Oil and Gas UK demands ‘simpler’ North Sea tax system

 

Malcolm Webb, Chief Executive, Oil and Gas UK
Malcolm Webb, Chief Executive, Oil and Gas UK

Oil and Gas UK, the trade association – which welcomes the UK government review of North Sea taxation – said that the industry faces ‘an uncertain review’ and that the tax review is urgently needed”.

Michael Tholen, Oil & Gas UK Economics Director, said: “The current fiscal regime has become increasingly complicated and unpredictable with high tax rates combined with a multiplicity of allowances.

“While targeted allowances have successfully encouraged a wave of activity in recent years, temporarily halting the production decline, their impact is diminishing in an ever more expensive business climate.

“Investors are increasingly looking to invest elsewhere rather than in the UK.”

And Malcolm Webb, Oil & Gas UK Chief Executive, added: “The Wood Review calls for a tripartite approach to the UKCS between HM Treasury, the new regulator (the Oil and Gas Authority) and industry to maximise economic recovery (MER).

“The current fiscal regime is becoming a barrier to investment both in new fields and in the many mature opportunities. This will be the first instance of MER in action and we have high expectations for what the consultation will deliver.  

“While our members will work closely with HM Treasury to respond in depth to the Consultation this review must lead to early action.  It cannot simply be a paper exercise.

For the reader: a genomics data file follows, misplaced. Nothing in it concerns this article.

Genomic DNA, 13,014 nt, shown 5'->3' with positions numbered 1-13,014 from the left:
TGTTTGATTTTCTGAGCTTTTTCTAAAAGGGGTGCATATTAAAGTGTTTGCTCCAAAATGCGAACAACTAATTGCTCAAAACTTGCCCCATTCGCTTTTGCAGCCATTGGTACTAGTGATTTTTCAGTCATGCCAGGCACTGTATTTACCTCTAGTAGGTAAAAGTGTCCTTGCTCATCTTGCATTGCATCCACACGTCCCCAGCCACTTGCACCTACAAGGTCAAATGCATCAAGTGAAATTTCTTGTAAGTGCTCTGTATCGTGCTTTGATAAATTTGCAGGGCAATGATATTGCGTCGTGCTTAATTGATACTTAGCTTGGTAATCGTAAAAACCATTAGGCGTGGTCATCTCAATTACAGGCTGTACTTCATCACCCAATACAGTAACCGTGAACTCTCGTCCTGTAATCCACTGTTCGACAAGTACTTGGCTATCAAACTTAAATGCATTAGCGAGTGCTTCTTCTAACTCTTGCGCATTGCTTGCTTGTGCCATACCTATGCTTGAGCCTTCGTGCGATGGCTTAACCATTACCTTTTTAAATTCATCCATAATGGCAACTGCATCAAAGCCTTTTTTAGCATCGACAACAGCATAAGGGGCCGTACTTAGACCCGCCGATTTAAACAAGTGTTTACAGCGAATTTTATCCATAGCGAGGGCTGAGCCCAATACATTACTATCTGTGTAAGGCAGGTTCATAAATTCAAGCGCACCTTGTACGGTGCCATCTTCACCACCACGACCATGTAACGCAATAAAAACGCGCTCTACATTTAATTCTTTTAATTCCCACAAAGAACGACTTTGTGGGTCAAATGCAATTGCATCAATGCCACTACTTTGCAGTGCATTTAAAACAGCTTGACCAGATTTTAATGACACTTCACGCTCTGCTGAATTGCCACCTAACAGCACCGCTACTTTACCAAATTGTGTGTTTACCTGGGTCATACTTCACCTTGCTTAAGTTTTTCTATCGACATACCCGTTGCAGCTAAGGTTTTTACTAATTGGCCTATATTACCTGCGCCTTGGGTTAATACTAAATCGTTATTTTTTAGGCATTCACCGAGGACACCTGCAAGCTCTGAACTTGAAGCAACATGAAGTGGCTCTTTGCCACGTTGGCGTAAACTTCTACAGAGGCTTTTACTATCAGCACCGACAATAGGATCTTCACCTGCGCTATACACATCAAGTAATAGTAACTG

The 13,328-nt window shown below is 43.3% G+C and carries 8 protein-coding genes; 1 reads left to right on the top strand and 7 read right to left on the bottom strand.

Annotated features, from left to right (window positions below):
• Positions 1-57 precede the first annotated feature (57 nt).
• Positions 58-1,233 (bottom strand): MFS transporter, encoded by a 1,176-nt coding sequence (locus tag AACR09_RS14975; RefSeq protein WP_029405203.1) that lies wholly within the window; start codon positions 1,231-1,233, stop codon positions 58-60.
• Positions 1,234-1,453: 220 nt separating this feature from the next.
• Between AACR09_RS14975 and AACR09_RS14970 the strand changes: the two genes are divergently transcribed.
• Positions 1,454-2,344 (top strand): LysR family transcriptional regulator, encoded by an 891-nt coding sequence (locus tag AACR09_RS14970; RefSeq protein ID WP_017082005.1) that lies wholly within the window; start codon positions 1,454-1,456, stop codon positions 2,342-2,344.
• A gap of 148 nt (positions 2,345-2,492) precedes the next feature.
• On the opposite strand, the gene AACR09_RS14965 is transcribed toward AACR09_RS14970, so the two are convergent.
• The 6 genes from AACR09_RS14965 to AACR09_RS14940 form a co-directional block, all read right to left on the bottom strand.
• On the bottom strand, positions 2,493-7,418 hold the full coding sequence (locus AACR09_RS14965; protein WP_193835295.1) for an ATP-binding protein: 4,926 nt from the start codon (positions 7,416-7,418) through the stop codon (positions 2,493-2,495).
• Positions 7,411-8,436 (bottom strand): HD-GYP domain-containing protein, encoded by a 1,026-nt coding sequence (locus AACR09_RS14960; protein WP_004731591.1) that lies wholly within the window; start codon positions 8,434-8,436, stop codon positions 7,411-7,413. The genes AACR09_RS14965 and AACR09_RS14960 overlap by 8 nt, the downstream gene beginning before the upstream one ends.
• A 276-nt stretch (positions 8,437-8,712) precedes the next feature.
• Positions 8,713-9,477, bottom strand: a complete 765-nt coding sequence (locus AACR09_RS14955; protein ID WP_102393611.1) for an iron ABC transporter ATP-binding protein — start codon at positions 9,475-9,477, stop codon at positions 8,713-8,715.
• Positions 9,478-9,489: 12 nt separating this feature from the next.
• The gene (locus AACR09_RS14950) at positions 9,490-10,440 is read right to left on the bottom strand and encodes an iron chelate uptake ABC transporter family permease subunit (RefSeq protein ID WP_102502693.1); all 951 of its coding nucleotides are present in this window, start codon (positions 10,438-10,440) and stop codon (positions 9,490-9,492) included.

The tax regime must be simplified and the headline rates reduced to send a strong signal that the UKCS is open for business.

“The North Sea continues to have a big impact on our economy.  Crude oil and gas provide around three quarters of the country’s primary energy and this level of dependency is unlikely to change significantly for many years to come.

“Government policies to encourage investment that maximises domestic oil and gas production makes economic sense, in that this helps to minimise costly energy imports and strengthens the UK balance of trade.   

“Promoting a strong indigenous oil and gas industry also has wider economic benefits. This industry was the largest industrial investor in the UK economy last year (£14 billion in 2013) and its supply chain has a turnover of over £35 billion, of which more than £14 billion of goods and services were exported to a global market.  The sector supports some 450,000 jobs in the UK. 

All of this is at risk if activity declines and there is no upturn in exploration.”

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